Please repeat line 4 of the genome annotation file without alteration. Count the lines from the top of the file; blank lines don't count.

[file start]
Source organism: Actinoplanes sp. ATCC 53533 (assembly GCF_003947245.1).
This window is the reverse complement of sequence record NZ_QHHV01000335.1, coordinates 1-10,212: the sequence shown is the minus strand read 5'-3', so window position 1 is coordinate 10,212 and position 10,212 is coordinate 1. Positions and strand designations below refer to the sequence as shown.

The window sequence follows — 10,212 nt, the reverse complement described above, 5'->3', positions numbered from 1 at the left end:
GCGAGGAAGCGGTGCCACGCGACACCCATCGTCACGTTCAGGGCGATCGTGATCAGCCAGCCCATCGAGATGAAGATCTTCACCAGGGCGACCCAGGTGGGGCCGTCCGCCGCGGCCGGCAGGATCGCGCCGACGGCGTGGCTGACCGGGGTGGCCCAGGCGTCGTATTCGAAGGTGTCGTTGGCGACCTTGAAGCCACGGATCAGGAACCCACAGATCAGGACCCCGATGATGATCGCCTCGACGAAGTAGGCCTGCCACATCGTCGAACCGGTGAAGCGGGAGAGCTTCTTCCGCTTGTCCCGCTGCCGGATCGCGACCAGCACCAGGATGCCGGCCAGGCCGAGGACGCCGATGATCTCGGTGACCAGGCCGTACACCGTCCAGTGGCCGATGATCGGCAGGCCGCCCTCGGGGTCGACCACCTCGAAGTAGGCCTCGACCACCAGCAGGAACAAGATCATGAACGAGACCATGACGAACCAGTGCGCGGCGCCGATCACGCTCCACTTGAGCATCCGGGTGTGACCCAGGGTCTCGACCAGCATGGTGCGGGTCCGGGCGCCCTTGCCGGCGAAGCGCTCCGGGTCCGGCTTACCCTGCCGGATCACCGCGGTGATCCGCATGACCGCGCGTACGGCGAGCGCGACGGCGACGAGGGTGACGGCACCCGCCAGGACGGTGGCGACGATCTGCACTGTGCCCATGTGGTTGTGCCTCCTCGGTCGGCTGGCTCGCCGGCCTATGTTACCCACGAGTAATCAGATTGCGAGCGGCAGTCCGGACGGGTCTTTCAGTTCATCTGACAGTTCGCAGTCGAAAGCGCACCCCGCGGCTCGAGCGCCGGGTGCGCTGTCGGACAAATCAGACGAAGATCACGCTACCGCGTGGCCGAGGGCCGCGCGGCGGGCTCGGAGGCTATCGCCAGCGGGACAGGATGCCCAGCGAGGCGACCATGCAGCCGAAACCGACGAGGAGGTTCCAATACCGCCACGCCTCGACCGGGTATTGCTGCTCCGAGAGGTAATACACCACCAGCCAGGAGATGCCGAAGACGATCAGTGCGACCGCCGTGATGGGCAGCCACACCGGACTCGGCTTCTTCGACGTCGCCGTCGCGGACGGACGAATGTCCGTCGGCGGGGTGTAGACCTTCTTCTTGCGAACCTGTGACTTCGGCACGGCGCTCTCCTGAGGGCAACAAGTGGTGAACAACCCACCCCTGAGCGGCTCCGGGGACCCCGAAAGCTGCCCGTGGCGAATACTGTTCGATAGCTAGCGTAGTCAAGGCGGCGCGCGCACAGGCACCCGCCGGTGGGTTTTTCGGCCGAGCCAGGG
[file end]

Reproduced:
GCGAGGAAGCGGTGCCACGCGACACCCATCGTCACGTTCAGGGCGATCGTGATCAGCCAGCCCATCGAGATGAAGATCTTCACCAGGGCGACCCAGGTGGGGCCGTCCGCCGCGGCCGGCAGGATCGCGCCGACGGCGTGGCTGACCGGGGTGGCCCAGGCGTCGTATTCGAAGGTGTCGTTGGCGACCTTGAAGCCACGGATCAGGAACCCACAGATCAGGACCCCGATGATGATCGCCTCGACGAAGTAGGCCTGCCACATCGTCGAACCGGTGAAGCGGGAGAGCTTCTTCCGCTTGTCCCGCTGCCGGATCGCGACCAGCACCAGGATGCCGGCCAGGCCGAGGACGCCGATGATCTCGGTGACCAGGCCGTACACCGTCCAGTGGCCGATGATCGGCAGGCCGCCCTCGGGGTCGACCACCTCGAAGTAGGCCTCGACCACCAGCAGGAACAAGATCATGAACGAGACCATGACGAACCAGTGCGCGGCGCCGATCACGCTCCACTTGAGCATCCGGGTGTGACCCAGGGTCTCGACCAGCATGGTGCGGGTCCGGGCGCCCTTGCCGGCGAAGCGCTCCGGGTCCGGCTTACCCTGCCGGATCACCGCGGTGATCCGCATGACCGCGCGTACGGCGAGCGCGACGGCGACGAGGGTGACGGCACCCGCCAGGACGGTGGCGACGATCTGCACTGTGCCCATGTGGTTGTGCCTCCTCGGTCGGCTGGCTCGCCGGCCTATGTTACCCACGAGTAATCAGATTGCGAGCGGCAGTCCGGACGGGTCTTTCAGTTCATCTGACAGTTCGCAGTCGAAAGCGCACCCCGCGGCTCGAGCGCCGGGTGCGCTGTCGGACAAATCAGACGAAGATCACGCTACCGCGTGGCCGAGGGCCGCGCGGCGGGCTCGGAGGCTATCGCCAGCGGGACAGGATGCCCAGCGAGGCGACCATGCAGCCGAAACCGACGAGGAGGTTCCAATACCGCCACGCCTCGACCGGGTATTGCTGCTCCGAGAGGTAATACACCACCAGCCAGGAGATGCCGAAGACGATCAGTGCGACCGCCGTGATGGGCAGCCACACCGGACTCGGCTTCTTCGACGTCGCCGTCGCGGACGGACGAATGTCCGTCGGCGGGGTGTAGACCTTCTTCTTGCGAACCTGTGACTTCGGCACGGCGCTCTCCTGAGGGCAACAAGTGGTGAACAACCCACCCCTGAGCGGCTCCGGGGACCCCGAAAGCTGCCCGTGGCGAATACTGTTCGATAGCTAGCGTAGTCAAGGCGGCGCGCGCACAGGCACCCGCCGGTGGGTTTTTCGGCCGAGCCAGGG